June 11, 2006

An Inconvenient Truth

I have not seen Al Gore’s new movie, but I have seen videos of some of his slide presentations that were the inspiration for the film. I don’t want to wade into the science of global warming, but one thing that I think the film gets wrong is that there is a scientific certainty that the effects of global warming will be catastrophic; it is a possibility, but there is no consensus on this point. Regardless, most sensible people believe that we should begin decreasing greenhouse emissions in order to reduce the chance of catastrophic effects.

The major criticism that has been leveled at the movie is that it is short on actual solutions, as well as actions individuals can take to reduce greenhouse gas emissions. That’s surprising since there’s a very simple thing almost everyone can do that would have a major impact on greenhouse gas emissions: eat fewer animal products.

British physicist Alan Calverd has calculated that if everyone switched to a primarily plant-based diet we could cut greenhouse gas emissions by 21% because of all the energy that goes into animal agriculture, in addition to the methane emitted by the animals (which is orders of magnitude more powerful than CO2 at trapping heat in the atmosphere). To put things in perspective, that’s more than four times the 5% reductions called for in the Kyoto Protocol . The 21% reduction is such a startlingly high number it’s amazing that it has not received more press; even more amazing, it is rare to hear anyone even mention the link between diet and greenhouse gases.

The reason, of course, is that people don’t like being told that their habits have negative consequences for society, especially habits as personal as dietary choices. I have witnessed this firsthand whenever the environmental benefits of moving in the direction of vegetarianism come up in conversation (apart from the animal rights issues); people often get defensive and resort to anecdotes about unhealthy vegetarian friends, their own inability to contemplate a day without meat, proclamations that we are at the top of the chain for a “reason”, that we need meat to be healthy, and without fail the question “but how would I get protein?” Although the irrationality of the majority of these comments surprises me, their root cause does not. People don’t like hearing inconvenient truths. But the person of reason must look beyond personal biases and focus on the facts.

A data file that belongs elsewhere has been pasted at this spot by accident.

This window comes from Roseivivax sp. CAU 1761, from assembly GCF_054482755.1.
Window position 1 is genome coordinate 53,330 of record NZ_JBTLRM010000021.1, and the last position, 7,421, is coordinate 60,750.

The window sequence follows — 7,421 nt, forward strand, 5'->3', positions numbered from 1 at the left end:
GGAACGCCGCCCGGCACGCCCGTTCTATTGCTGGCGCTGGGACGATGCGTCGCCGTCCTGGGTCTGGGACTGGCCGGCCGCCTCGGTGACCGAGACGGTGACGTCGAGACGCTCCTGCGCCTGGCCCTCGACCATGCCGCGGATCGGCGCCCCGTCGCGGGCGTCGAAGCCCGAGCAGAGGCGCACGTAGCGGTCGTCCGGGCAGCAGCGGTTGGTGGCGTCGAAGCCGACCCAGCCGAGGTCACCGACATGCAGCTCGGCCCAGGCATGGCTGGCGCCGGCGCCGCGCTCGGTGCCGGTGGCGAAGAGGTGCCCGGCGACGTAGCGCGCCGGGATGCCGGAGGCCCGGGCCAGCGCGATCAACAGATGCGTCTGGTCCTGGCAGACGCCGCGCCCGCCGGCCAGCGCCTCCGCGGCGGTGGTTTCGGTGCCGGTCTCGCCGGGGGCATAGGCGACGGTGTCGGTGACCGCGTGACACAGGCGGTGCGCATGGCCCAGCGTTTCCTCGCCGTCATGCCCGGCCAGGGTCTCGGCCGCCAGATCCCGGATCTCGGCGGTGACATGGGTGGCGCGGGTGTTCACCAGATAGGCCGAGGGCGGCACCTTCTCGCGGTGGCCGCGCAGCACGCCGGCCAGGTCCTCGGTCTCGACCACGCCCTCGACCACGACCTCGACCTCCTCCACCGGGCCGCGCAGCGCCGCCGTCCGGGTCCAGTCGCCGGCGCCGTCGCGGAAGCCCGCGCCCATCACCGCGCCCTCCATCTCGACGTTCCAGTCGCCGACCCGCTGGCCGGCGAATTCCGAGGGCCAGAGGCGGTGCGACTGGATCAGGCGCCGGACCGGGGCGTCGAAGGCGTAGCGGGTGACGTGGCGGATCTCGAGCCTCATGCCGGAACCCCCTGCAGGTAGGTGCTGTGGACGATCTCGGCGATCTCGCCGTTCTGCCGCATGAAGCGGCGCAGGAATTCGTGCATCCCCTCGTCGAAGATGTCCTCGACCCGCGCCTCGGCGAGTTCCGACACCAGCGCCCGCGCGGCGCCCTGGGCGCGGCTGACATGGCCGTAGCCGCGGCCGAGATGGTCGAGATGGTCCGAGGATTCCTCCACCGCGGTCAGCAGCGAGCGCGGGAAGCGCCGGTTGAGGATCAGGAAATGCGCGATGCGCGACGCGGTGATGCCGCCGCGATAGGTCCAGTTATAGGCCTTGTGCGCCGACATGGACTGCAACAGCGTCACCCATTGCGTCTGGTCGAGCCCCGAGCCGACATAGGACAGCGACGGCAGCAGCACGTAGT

The facts regarding animal agriculture aren’t pretty. Just as many environmentalists (and those who care about our oil dependency on Middle Eastern despots) look with incredulity at people who drive Hummers and other huge SUVs, so too could you look with incredulity at people who every day consume hamburgers, bacon and other meat products; these people are engaged in equivalent behavior with respect to the environmental impacts. In fact, the marginal benefit of switching from your average compact car to a hybrid is significantly lower with respect to reducing greenhouse gas emissions than switching from an animal-based diet to a plant-based diet. There are also myriad other environmental benefits of reducing meat consumption, including less use of pesticides, water, and fertilizer, less soil erosion and less sewage pollution.

Some people point out that the source of the problem is that animal agriculture is based on feeding grain to livestock. They argue that feeding grass to livestock is actually efficient, because livestock are the only animals that can digest grasses and turn them into protein. They are correct, but a couple of significant caveats weaken their arguments. First, there is no way that grass-fed animal agriculture could come close to providing the quantity of meat that is currently consumed. The price would be significantly higher, and the system would still lead to significantly more greenhouse gas emissions than from plant-based agriculture (due both to animal manure and to the energy required to refrigerate meat). So in the final analysis, while changing the way we produce meat could certainly make a significant contribution to reducing greenhouse gas emissions, only a major reduction in overall meat (and dairy) consumption would lead to dramatic reductions. The best part is that these reductions would not only not be costly, they would probably save us money and could be accomplished with existing technology: an amazingly rare win-win situation that stares us in the face.

Because meat-eating is so much a part of the American psyche, it is doubtful that you will see many politicians, environmentalists, or climatologists speak out encouraging people to transition to a plant-based diet in order to combat global warming. Let’s be frank: in our macho culture meat is (wrongly) associated with virility and strength. In addition, the animal industry lobby is powerful; like all agricultural lobbies in this country, its power is vastly disproportionate to its share of GDP, mostly due to the perverse realities of the electoral college. This is unfortunate because moving away from our reliance on animal foods would not only help to dramatically reduce greenhouse gas emissions, it would have tremendous health benefits as well.

Jason Scorse